This Trojan can create a “backdoor” on your computer. It lets an attacker access your computer and control it. Your data can be downloaded by a third party and stolen. Or more malware can be uploaded to your device.
Distributed Denial of Service (DDoS) attack Trojan
This Trojan performs DDoS attacks. The idea is to take down a network by flooding it with traffic. That traffic comes from your infected computer and others.
This Trojan targets your already-infected computer. It downloads and installs new versions of malicious programs. These can include Trojans and adware.
Fake AV Trojan
This Trojan behaves like antivirus software, but demands money from you to detect and remove threats, whether they’re real or fake.
The losers here may be online gamers. This Trojan seeks to steal their account information.
As it sounds, this Trojan is after data on your infected computer.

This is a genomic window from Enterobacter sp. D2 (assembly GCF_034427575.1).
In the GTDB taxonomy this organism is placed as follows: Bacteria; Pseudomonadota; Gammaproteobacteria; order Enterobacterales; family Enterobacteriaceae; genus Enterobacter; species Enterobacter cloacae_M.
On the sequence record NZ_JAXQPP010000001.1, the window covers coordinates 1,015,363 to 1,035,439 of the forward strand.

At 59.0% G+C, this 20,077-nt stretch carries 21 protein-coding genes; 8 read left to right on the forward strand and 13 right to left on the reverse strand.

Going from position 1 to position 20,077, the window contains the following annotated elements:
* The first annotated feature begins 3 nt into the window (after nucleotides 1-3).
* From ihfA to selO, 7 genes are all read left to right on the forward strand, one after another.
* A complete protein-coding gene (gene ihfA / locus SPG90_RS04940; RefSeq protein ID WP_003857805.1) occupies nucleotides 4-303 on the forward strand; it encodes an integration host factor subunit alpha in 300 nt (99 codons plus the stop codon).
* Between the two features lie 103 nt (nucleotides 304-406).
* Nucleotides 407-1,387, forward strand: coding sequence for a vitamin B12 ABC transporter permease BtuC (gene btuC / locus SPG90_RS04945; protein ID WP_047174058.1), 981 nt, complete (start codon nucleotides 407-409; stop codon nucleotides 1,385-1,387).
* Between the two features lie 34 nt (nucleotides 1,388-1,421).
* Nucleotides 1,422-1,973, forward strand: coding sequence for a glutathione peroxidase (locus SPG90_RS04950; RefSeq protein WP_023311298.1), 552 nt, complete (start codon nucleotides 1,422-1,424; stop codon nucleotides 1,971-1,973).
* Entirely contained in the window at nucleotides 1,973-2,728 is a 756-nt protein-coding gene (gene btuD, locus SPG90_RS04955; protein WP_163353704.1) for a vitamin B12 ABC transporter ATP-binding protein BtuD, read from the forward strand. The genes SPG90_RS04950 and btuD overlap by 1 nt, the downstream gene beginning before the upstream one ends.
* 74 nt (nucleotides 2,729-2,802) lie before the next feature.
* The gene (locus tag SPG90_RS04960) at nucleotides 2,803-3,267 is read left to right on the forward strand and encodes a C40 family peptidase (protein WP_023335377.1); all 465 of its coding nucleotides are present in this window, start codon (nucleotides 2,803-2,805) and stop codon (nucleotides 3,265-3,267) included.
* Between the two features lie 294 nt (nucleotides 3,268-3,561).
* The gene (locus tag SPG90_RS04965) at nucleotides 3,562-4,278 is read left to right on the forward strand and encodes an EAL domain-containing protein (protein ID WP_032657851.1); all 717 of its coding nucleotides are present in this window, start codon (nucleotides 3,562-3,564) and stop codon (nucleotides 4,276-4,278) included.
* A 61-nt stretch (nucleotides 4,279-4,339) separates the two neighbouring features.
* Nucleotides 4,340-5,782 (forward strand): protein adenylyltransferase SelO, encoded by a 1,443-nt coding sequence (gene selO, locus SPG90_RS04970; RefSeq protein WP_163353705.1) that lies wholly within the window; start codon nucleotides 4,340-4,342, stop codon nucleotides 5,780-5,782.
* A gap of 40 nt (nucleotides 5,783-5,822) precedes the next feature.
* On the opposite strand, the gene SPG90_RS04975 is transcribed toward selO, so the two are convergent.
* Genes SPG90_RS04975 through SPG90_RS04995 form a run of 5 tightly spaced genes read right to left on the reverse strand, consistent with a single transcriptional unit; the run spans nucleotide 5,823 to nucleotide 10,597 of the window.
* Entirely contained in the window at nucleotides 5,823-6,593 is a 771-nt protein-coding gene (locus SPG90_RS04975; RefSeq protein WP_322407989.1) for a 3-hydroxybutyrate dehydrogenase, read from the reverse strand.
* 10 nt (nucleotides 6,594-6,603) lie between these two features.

This Trojan seeks to steal the email addresses you’ve accumulated on your device.
This Trojan seeks a ransom to undo damage it has done to your computer. This can include blocking your data or impairing your computer’s performance.
Remote Access Trojan
This Trojan can give an attacker full control over your computer via a remote network connection. Its uses include stealing your information or spying on you.
A rootkit aims to hide or obscure an object on your infected computer. The idea? To extend the time a malicious program runs on your device.
This type of Trojan infects your mobile device and can send and intercept text messages. Texts to premium-rate numbers can drive up your phone costs.
This Trojan takes aim at your financial accounts. It’s designed to steal your account information for all the things you do online. That includes banking, credit card, and bill pay data.
This Trojan targets instant messaging. It steals your logins and passwords on IM platforms.
That’s just a sample. There are a lot more.
Examples of Trojan malware attacks
Trojan malware attacks can inflict a lot of damage. At the same time, Trojans continue to evolve. Here are three examples.